Despite plenty of trash talk, Jake Paul runs from another professional boxer
After famously ducking a professional fight with Hasim Rahman Jr., a fighter of a similar size and age, Jake Paul ran from a 44 year old Floyd Mayweather Jr. in the streets. Jake Paul has a lot to learn about boxing, and Professor Mayweather’s class is in sesson.
It’s a difficult thing to convert social media followers into paying customers, no matter your chosen profession. That’s precisely the challenge ahead of the current wave of influencers that are choosing the path of professional boxing.
Why There Are So Many Influencers In Boxing
Jake Paul, despite technically becoming a professional fighter, is still desperate to legitimize himself as a fighter in the eyes of boxing fans. After being publicly and embarrassingly ousted from what must have been a very comfortable Disney acting gig Paul subsequently failed to sufficiently monetize his YouTube stardom. Paul attempted to perpetrate as a rapper despite never writing a single bar of substance.
After that inevitably fell through, Jake started to promote himself as a fighter; a professional fighter. He started taking fights against other famous personalities, but only under very specific, conspicuously beneficial circumstances. Although he impressed a few with boxing victories over old, faded, UFC fighters, Jake Paul never proved himself as a real boxer in the eyes of many.
In contrast to the typical professional boxer starting their career, Jake Paul has been able to leverage his gigantic social media following in a number of directions.
And in many ways, Ryan Garcia is in a similar situation.
Like Jake Paul, Ryan Garcia is mostly known for his impressive social media presence. Whereas Jake Paul used YouTube to entertain his previous Disney community, Ryan Garcia’s profile boasts millions of followers on instagram. His expansive fanbase affords him promotional opportunities with producers of some major consumer brands. After making an absolute spectacle of himself on Mike Tyson’s podcast with an over the top call out of Gervonta Davis, Ryan Garcia became the first American boxer to land an endorsement deal with Gatorade in January 2021.
Not long after calling for a fight against Tank in seemingly the most bombastic fashion he could fathom, Garcia went into hiding, taking a mental health holiday from the sport of boxing. Upon resurfacing, Ryan Garcia’s next announced fight curiously wasn’t against Gervonta Davis, as his legions of followers had been primed to expect.
To summarize: Ryan Garcia, after promising a superfight with the most dangerous puncher at 135 lbs. and landing endorsement deals in the midst of the buzz this created, ducked his own fight, blamed the ensuing media dumpster fire on his mental health, and moonwalked all the way to a vacation. He did all this with the blessing of the WBC; he wasn’t stripped of the belt or penalized in any way for this odd behavior. Through this type of schrewd marketing, Garcias fight resume doesn’t necessarily reflect the social media fanfare he has successfully nurtured around his thriving brand. Questionable performances against his current level of competition understandably warranted deep contemplation before signing for a Gervonta Davis fight.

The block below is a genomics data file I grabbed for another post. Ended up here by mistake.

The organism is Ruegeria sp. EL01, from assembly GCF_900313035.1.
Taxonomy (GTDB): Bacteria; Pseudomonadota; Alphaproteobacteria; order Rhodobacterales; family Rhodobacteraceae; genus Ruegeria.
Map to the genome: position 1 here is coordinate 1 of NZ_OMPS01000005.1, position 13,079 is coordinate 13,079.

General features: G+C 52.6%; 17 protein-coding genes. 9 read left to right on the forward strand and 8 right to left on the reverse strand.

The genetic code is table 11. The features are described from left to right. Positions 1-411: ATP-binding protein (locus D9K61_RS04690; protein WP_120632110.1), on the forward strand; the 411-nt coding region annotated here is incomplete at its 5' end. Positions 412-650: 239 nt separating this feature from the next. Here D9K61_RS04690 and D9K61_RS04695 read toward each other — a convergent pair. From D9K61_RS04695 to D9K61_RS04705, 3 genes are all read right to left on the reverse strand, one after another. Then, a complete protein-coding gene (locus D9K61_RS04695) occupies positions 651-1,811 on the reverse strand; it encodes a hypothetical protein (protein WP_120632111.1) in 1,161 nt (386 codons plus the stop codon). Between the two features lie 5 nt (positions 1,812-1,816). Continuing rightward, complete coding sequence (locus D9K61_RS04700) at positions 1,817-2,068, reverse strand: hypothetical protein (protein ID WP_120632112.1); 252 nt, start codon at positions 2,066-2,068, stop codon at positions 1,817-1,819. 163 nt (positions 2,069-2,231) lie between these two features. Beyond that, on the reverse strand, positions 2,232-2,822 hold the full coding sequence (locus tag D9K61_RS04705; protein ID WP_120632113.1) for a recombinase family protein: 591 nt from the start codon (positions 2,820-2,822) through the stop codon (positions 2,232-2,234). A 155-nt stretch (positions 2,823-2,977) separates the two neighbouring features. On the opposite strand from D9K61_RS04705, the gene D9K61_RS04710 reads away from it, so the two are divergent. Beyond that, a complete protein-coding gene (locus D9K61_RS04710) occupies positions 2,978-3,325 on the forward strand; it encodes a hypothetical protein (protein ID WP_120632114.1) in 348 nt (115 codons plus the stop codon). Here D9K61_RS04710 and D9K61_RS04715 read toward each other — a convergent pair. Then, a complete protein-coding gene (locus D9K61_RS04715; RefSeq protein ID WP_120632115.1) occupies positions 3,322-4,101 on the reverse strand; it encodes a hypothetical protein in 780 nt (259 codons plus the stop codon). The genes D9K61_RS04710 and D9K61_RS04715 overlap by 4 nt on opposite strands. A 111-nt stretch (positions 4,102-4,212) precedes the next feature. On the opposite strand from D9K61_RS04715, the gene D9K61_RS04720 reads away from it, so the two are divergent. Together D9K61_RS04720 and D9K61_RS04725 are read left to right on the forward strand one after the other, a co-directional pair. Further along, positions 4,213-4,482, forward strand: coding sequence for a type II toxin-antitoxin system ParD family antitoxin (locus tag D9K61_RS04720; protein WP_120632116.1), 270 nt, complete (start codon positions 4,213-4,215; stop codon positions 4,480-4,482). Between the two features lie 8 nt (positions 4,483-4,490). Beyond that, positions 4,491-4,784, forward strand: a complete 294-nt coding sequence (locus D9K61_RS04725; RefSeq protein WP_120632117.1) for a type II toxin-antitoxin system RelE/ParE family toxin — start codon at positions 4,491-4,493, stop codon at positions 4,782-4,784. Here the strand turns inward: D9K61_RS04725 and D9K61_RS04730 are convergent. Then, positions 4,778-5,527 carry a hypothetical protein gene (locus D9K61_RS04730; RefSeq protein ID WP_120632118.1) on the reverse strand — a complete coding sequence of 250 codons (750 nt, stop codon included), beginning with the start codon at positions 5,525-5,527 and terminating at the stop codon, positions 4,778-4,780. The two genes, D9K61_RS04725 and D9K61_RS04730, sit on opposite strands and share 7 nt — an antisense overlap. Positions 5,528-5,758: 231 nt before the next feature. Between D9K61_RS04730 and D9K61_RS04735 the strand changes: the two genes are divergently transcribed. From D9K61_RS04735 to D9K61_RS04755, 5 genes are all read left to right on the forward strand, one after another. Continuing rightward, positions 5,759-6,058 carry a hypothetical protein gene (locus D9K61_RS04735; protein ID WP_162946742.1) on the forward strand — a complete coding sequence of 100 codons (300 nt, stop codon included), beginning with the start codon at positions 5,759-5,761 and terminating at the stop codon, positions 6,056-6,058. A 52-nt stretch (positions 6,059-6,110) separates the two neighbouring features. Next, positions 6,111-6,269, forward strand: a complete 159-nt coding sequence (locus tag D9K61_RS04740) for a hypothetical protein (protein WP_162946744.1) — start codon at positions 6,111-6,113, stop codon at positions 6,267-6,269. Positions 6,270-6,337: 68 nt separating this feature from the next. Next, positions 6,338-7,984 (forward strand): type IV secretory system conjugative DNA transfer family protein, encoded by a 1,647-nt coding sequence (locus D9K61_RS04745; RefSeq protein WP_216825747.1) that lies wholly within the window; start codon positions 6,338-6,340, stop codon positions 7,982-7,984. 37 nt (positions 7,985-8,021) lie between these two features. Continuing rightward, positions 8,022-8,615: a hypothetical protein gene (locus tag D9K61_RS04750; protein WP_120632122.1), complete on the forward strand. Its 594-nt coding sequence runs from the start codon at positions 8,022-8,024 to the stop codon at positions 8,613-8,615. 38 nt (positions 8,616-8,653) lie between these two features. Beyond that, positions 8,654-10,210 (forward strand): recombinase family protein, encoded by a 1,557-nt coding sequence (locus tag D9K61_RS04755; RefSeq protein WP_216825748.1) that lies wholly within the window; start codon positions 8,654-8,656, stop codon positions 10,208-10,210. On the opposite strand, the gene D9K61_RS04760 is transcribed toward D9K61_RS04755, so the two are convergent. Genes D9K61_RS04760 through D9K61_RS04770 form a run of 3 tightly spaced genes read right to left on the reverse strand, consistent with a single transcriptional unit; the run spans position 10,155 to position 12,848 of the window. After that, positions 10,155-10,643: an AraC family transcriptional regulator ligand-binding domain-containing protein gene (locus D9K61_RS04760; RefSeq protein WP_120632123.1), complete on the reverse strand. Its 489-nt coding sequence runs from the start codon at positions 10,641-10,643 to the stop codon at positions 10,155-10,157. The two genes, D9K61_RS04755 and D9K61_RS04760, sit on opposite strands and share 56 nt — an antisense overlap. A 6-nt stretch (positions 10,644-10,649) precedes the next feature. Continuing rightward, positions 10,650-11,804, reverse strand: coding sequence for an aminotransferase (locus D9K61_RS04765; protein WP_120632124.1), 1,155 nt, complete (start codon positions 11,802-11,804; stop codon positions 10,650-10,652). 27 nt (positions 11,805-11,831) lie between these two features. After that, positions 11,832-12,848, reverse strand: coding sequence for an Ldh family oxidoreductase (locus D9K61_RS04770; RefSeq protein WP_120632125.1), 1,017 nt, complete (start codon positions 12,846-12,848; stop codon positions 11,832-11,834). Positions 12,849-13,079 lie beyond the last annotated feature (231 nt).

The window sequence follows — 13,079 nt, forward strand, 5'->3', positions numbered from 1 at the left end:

Golden Boy Promotions, perhaps in a more risk averse move since severing ties with Saul “Canelo” Alvarez, put their remaining lightweight star in the ring against Javier “El Abejon” Fortuna instead of against Tank Davis. Fortuna is another shorter southpaw, notable for his reputation as a brawler who is willing to use the rules and take damage to find his advantage in a fight. His deeply scarred face belies a former champion’s efforts to regain glory, or perhaps a desperation to survive against the inevitable onslaught of youth.
In heavy contrast to Fortuna, the spry Davis rarely takes much damage in any of his fights; conversely, he has a style crafted to preserve his health and faculties for what’s anticipated to be a long and storied career in the hurt business.
The Difference Between Davis and Fortuna
Speed is important for all boxers to varying degrees and for different reasons. Shorter fighters tend to need more quickness to compete with larger opposition, and Tank Davis has speed and power in excess. Davis, 5’5 1/2″, is actually shorter than Fortuna at 5’7″. Taking into account that seeming disadvantage in height, Davis could nonetheless be observed moving considerably more quickly around the ring in recent bouts than could Fortuna in his bout against Garcia.
Despite any superficial similarities between the two lightweights, Davis’ approach to the boxing ring is different than that of Javier Fortuna. There are some apparent likenesses there, so a fight between Garcia and Fortuna could form comparisons around an already brewing Gervonta Davis vs. Ryan Garcia contest. But ultimately, the chasm of difference between Gervonta’s and Javier’s styles means that the Garcia matchup with Fortuna fails to build any genuine anticipation.
Even though both Fortuna and Davis are on the shorter side and are southpaws, that’s about where the similarities end.
Garcia fights on DAZN, which is a type of bundled subscription service; you pay a monthly fee for unlimited access to all the fights on DAZN cards. It’s kind of a value budget deal for boxing fans. Davis, on the other hand, is a PPV attraction; Gervonta Davis is the draw of any event he’s involved with, and the costs for tickets and PPV access reflect a premium value.